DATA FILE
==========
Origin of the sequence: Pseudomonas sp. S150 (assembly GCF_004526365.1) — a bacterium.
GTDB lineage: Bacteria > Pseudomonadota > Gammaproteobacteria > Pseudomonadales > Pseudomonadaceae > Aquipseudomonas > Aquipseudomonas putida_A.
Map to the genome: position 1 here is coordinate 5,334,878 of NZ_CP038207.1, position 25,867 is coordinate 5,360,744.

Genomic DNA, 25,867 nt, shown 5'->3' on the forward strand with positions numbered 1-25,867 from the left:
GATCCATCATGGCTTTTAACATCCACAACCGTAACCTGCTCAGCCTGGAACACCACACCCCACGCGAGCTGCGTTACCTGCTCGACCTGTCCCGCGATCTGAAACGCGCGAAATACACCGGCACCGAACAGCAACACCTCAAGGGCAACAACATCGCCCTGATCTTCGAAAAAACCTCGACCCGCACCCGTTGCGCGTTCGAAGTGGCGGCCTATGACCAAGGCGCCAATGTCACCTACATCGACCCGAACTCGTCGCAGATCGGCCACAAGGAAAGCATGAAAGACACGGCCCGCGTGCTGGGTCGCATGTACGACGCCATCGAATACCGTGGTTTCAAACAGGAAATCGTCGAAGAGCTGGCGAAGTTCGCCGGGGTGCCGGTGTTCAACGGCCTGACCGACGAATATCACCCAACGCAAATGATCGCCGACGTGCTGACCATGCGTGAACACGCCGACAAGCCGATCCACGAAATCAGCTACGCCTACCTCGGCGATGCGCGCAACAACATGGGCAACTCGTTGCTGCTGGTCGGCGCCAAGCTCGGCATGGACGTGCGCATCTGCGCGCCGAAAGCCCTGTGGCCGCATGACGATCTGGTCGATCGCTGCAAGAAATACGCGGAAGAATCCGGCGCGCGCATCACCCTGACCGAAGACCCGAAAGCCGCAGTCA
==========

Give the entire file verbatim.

Origin of the sequence: Pseudomonas sp. S150 (assembly GCF_004526365.1) — a bacterium.
GTDB lineage: Bacteria > Pseudomonadota > Gammaproteobacteria > Pseudomonadales > Pseudomonadaceae > Aquipseudomonas > Aquipseudomonas putida_A.
Map to the genome: position 1 here is coordinate 5,334,878 of NZ_CP038207.1, position 25,867 is coordinate 5,360,744.

Genomic DNA, 25,867 nt, shown 5'->3' on the forward strand with positions numbered 1-25,867 from the left:
GATCCATCATGGCTTTTAACATCCACAACCGTAACCTGCTCAGCCTGGAACACCACACCCCACGCGAGCTGCGTTACCTGCTCGACCTGTCCCGCGATCTGAAACGCGCGAAATACACCGGCACCGAACAGCAACACCTCAAGGGCAACAACATCGCCCTGATCTTCGAAAAAACCTCGACCCGCACCCGTTGCGCGTTCGAAGTGGCGGCCTATGACCAAGGCGCCAATGTCACCTACATCGACCCGAACTCGTCGCAGATCGGCCACAAGGAAAGCATGAAAGACACGGCCCGCGTGCTGGGTCGCATGTACGACGCCATCGAATACCGTGGTTTCAAACAGGAAATCGTCGAAGAGCTGGCGAAGTTCGCCGGGGTGCCGGTGTTCAACGGCCTGACCGACGAATATCACCCAACGCAAATGATCGCCGACGTGCTGACCATGCGTGAACACGCCGACAAGCCGATCCACGAAATCAGCTACGCCTACCTCGGCGATGCGCGCAACAACATGGGCAACTCGTTGCTGCTGGTCGGCGCCAAGCTCGGCATGGACGTGCGCATCTGCGCGCCGAAAGCCCTGTGGCCGCATGACGATCTGGTCGATCGCTGCAAGAAATACGCGGAAGAATCCGGCGCGCGCATCACCCTGACCGAAGACCCGAAAGCCGCAGTCA